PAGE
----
CNMI Washington Office director Jason Osborne said the Commonwealth needs relief from some labor requirements in the next stimulus package since the money cannot be spent without available workers.
Osborne, who was patched-through the governor’s radio news briefing last Friday, said that his focus isn’t necessarily in terms of how much second stimulus money is going to come in, but more of the kind of language the CNMI will get relief for.
“The reality is, in many cases some of the money that’s going out is to create jobs in the states in terms of infrastructure development,” he said.
As an example, he pointed out that there’s money going out for housing, which the CNMI just got through a Community Development Block Grant-Disaster Recovery action plan amounting to $244 million.
“But it really is kind of, can we get some language in there that provides relief on some of the labor requirements [required] under the Workforce Act as well as the touchback provision, as well as potentially an extension of the CW [program] beyond the current number, or at least some relief on the scale down aspects of it,” Osborne said.
In the long term, he said, that’s what the business community in the CNMI needs—some sort of assurances that the Commonwealth is going to get back tourism and expand its business sector.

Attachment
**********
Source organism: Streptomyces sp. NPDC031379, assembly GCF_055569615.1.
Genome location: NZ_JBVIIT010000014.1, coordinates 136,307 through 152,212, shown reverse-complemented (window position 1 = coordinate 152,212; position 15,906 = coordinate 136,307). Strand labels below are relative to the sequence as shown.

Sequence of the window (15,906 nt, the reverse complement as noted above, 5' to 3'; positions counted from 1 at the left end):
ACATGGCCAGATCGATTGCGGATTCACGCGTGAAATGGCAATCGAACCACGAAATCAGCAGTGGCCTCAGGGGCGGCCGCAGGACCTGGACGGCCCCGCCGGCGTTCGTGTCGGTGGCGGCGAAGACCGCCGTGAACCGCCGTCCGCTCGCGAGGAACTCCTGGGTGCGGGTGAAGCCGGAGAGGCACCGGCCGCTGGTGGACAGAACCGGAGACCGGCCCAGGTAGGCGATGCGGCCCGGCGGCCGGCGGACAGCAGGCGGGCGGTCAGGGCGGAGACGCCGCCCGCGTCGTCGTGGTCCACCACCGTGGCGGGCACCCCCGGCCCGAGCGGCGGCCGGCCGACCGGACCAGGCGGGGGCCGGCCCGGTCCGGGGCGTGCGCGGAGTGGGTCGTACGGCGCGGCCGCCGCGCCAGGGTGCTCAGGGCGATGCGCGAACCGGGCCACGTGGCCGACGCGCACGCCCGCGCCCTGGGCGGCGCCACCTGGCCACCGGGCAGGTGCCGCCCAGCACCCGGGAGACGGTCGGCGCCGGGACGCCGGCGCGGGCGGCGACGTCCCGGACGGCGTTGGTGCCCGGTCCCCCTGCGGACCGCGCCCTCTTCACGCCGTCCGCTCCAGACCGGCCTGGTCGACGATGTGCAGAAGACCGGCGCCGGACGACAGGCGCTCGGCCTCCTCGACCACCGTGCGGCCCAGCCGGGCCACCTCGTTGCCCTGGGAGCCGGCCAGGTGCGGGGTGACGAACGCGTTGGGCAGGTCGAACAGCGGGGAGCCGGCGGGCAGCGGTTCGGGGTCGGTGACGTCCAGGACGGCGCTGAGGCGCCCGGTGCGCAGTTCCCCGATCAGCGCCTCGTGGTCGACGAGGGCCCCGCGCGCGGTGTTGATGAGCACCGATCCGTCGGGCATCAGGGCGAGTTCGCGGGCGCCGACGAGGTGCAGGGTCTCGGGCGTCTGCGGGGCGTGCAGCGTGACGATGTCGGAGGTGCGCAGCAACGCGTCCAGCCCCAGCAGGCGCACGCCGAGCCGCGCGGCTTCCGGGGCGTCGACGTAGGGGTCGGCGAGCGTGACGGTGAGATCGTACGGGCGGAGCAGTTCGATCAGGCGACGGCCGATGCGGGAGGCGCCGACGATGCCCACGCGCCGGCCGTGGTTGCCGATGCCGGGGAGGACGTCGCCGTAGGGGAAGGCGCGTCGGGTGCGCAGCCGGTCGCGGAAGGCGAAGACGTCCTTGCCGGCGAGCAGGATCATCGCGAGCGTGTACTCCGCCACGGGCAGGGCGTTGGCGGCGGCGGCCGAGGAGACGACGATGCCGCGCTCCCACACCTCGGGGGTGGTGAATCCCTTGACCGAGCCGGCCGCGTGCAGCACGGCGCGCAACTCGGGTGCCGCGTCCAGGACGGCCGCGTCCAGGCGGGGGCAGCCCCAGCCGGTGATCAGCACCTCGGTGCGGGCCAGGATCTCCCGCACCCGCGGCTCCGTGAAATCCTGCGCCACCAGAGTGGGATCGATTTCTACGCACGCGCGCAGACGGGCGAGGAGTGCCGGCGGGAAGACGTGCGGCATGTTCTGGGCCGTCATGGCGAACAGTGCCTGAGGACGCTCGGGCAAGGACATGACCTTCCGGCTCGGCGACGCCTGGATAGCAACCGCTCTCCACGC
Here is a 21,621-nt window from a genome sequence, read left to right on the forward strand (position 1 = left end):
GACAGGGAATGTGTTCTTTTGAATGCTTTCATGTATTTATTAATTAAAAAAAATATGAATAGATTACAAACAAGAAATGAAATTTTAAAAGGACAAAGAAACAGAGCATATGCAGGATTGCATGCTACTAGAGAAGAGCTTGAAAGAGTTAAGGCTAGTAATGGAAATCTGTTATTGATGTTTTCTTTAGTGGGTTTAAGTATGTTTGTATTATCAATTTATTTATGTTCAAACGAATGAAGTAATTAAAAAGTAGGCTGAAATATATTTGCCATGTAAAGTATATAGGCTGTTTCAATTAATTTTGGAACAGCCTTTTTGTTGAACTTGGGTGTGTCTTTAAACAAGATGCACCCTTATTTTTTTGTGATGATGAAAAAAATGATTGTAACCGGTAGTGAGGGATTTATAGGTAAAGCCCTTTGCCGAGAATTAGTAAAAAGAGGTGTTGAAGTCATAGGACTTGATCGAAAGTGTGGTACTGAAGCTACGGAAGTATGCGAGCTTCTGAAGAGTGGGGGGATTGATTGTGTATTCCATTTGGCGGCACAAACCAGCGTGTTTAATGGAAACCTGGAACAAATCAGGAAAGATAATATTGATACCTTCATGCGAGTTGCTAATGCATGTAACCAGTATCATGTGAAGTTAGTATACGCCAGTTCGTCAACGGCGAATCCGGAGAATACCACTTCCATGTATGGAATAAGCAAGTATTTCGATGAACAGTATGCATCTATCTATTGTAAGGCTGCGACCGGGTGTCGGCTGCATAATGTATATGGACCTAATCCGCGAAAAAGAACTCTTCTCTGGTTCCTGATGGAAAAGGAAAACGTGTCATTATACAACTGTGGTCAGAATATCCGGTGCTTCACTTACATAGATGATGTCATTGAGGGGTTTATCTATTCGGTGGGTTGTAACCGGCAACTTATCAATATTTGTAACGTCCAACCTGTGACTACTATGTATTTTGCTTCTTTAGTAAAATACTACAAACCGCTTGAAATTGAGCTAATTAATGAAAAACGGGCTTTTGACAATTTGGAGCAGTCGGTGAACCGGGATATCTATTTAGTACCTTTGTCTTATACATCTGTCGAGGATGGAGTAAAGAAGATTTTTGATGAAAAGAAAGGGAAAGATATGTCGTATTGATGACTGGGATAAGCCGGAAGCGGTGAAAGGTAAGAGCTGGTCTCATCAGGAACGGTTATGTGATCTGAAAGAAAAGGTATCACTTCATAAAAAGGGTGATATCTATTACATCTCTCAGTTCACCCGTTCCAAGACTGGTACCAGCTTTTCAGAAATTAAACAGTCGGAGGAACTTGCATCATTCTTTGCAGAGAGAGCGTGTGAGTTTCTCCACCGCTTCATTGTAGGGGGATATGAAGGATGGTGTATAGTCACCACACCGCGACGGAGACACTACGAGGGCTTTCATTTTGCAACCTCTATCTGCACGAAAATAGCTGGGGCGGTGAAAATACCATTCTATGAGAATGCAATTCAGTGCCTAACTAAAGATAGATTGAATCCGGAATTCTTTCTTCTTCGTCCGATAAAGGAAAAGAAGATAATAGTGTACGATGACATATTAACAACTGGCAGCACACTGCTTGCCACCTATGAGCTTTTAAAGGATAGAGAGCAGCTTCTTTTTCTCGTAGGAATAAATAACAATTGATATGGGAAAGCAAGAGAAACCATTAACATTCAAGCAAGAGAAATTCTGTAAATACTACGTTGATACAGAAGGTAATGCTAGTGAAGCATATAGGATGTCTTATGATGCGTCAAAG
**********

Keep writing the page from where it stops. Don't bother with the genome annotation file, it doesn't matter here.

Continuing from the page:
He said that, within the next stimulus bill, one thing that Gov. Ralph DLG Torres has been specific about is that the CNMI needs relief on some of these regulations. “The money is great, and the money can be put to good use. But if we can’t spend it because we don’t have the workers, then it’s just sitting there and nothing’s done with it,” Osborne said.
The director said he and the Office of the Governor’s focus right now is to continue to work with the Department of Homeland Security, the White House, and the U.S. Department of Labor to try and get some more relief as best as they can on the CW issue, particularly the touchback provision.
Osborne said they did get an extension of that touchback provision due to the governor’s efforts. “We got somewhat of a waiver extending the provision until 2023, which saved us quite a bit and saved businesses quite a big headache,” he said.
He added that they are also trying to push out some more Economic Development Administration funding so they can get some more money into the CNMI.